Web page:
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Augusta changes past winners policy again

In a rare admission that it made a mistake, Augusta National Golf Club revised its new policy on past champions Wednesday by reducing the number of tournaments they must play to be eligible for the Masters.

The policy, first announced last Thursday and effective in 2004, had said Masters champions could continue to compete until they were 65, but only if they played 15 official tournaments in the preceding calendar year.

That would have eliminated six-time Masters champion Jack Nicklaus, who has played only 15 tournaments a year three times since 1986.

Augusta National chairman Hootie Johnson revised that criteria to 10 tournaments.

``The fact of the matter is we were not thorough with our research and we made a mistake,'' Johnson said. ``Therefore, we are making this change.''

While Nicklaus was not cited as the reason for the revised policy, it appears to suit his schedule. Except for 1999, when Nicklaus was recovering from hip replacement surgery, he has played at least 10 tournaments worldwide.

Even with a bad back that forced him out of tournament golf in late July, Nicklaus played 12 tournaments last year on the PGA Tour, PGA Senior Tour and European tour.

The revision came after several publications criticized Augusta National for ending its tradition of allowing past champions a lifetime exemption and making them beef up their schedule just to get into the Masters.

Earlier this year, Johnson sent letters to Doug Ford, Gay Brewer and Billy Casper recommending they no longer play in the Masters because of their recent record.

In the 2001 Masters, for example, Ford played only one hole before withdrawing from the tournament for the fourth consecutive year. Brewer, who also had a habit of withdrawing after one round, was so offended that he declined to attend the annual Champions Dinner.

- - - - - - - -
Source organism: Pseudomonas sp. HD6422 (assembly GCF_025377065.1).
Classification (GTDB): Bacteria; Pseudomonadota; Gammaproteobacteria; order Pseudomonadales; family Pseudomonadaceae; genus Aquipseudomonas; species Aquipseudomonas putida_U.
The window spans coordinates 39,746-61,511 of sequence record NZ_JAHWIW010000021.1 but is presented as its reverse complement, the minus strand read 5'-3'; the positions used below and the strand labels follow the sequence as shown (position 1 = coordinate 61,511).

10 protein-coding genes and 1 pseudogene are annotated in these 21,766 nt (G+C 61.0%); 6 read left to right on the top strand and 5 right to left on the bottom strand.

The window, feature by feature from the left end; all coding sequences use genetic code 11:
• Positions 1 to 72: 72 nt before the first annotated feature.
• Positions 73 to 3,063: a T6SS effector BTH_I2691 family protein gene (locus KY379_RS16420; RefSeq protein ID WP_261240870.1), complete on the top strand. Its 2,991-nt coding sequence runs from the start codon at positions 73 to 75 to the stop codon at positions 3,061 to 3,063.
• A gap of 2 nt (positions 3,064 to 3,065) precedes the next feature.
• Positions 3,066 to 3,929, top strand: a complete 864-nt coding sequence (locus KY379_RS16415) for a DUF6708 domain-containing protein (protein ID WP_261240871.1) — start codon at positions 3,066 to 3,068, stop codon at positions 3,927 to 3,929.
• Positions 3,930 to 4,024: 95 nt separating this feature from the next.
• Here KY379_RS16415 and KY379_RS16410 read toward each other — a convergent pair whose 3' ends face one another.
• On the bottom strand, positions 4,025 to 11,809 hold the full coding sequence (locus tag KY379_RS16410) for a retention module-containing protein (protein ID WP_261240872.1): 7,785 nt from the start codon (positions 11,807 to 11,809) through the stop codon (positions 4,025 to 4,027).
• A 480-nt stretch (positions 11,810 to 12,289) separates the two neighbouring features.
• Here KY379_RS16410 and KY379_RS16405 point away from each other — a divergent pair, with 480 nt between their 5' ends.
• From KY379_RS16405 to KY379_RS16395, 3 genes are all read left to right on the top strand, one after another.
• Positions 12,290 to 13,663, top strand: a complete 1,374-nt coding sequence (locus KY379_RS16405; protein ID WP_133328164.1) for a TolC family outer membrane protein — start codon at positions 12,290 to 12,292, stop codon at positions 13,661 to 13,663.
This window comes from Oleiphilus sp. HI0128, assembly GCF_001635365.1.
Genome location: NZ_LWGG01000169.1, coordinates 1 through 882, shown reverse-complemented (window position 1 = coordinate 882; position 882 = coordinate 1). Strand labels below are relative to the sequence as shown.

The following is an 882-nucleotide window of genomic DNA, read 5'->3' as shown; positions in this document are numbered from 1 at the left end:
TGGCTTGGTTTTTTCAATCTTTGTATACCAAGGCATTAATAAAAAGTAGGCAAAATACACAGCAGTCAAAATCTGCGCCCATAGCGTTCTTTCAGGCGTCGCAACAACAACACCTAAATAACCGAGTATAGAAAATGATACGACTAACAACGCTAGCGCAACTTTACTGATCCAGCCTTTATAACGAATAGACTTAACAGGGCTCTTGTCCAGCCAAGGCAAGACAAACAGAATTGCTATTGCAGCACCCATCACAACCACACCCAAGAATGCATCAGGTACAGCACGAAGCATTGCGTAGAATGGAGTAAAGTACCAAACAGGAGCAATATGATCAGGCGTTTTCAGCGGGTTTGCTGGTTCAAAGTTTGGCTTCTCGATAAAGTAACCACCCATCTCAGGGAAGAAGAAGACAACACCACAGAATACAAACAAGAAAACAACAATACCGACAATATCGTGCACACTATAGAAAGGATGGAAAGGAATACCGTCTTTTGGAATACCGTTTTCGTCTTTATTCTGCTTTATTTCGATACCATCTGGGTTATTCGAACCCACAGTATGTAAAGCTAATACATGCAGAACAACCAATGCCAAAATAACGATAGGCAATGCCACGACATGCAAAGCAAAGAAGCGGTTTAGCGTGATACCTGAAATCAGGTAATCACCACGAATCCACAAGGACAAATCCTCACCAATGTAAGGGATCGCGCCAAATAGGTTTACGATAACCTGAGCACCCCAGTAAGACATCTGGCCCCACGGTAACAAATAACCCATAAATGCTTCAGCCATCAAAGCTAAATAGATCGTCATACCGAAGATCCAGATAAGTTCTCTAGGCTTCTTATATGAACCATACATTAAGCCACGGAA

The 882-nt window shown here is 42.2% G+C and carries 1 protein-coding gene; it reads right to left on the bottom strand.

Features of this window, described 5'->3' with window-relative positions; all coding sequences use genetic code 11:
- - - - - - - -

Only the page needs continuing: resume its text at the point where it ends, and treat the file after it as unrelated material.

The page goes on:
Asked during the Masters if he regretted sending the letters, Johnson said tersely, ``I don't look back.''

Still, the number of players who in recent years showed up for one round -- or in Ford's case, one hole -- forced Johnson to develop a policy for past champions.

``I think as a group that we probably abused it somewhat -- guys teeing off and withdrawing every year. What is that?'' Raymond Floyd, the '76 Masters champion, said last week. ``To tee off and play one hole or three holes or nine and withdraw ... I mean, that got to be me the norm, not the exception.''

Next year still will be the final Masters for three-time champion Gary Player, Tommy Aaron and Charles Coody, all of whom will be over 65.

It might have been the final year for Nicklaus, too. Now, he can choose to compete through 2005 as long as he plays 10 tournaments a year.


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